Generative AI Models Will Get Smaller & Much More


Tech predictions for 2024 include a shift in generative AI from large language models towards smaller and open source models. In addition, AI will support and teach coders new skills; iPhone users will not be in a rush to buy a new model; and the rise of satellite-powered services will impact more IoT devices and smartphone users. Here are more details about these big tech trends expected for 2024, according to predictions from analysts and experts.

Generative AI: Smaller, more focused and open source

Few people had heard of generative AI at the start of last year, but it is now inescapable.

Shift towards smaller, more cost-efficient generative AI models

While the current LLMs that power generative AI will continue to be popular, there is likely to be a shift towards smaller, more cost-efficient models. These models will be able to run on hardware with more limited processing capabilities, such as laptops or smartphones, according to consultancy Capgemini. That means generative AI will become a more accessible and versatile technology, allowing organizations to build their use cases faster, it said.

Robert Engels, head of the Capgemini generative AI lab, said that 2024 will see a shift towards smaller models, combined with knowledge graphs to improve their accuracy.

“You can actually build for specific tasks in an organization – small models that you can fine-tune for a lower cost and higher quality,” he said in an online presentation for journalists.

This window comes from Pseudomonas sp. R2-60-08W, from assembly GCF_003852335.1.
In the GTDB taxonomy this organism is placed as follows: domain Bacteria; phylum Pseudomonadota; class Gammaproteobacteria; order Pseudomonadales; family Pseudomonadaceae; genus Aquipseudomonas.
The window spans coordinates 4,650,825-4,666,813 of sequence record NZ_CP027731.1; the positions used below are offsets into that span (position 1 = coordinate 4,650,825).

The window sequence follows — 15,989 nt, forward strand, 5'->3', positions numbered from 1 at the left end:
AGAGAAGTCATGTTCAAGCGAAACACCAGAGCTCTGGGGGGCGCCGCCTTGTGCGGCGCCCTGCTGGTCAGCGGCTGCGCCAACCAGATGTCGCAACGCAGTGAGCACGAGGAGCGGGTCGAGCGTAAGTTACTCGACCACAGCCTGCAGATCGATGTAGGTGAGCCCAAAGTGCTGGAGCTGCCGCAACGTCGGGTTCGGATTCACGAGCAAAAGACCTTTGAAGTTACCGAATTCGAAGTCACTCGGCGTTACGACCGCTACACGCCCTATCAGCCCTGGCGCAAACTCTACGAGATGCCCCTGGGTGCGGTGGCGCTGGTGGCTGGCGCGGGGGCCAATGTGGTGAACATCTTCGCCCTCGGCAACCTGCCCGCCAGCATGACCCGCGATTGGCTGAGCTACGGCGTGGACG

These smaller models might be domain-specific tools like co-pilots for coding or sector-specific tools such as AI models for medicine or engineering.

“We will have these multi-agent systems popping up. We will see that they are more specialised, more optimised, smarter, faster to train and more sustainable,” he said. These smaller models might be able to solve more complex tasks for a lower cost with higher precision. Open source models will come into play more with the emerging technology too, he said.

SEE: Forrester’s 2024 Tech Leadership Predictions About AI, HR, Budget and Manufacturing (TechRepublic)

Gen AI’s $10 billion revenue boost to enterprise software companies

Another consultancy, Deloitte, predicted that generative AI will give enterprise software companies a $10 billion revenue boost by the end of 2024 as they integrate AI into their offerings to give knowledge workers new tools to work with greater efficiency and make better decisions.

AI will teach coders new skills and support creativity

Workers are already using AI to augment their day-to-day jobs, such as by assisting with basic research, helping come up with ideas or even creating better reports. One of the first tech jobs AI has changed is software developer, and 2024 will see that continue.

AI will support and teach coders new skills, according to Werner Vogels, chief technology officer at Amazon. He predicted that AI will contribute to everything from code reviews to product strategy.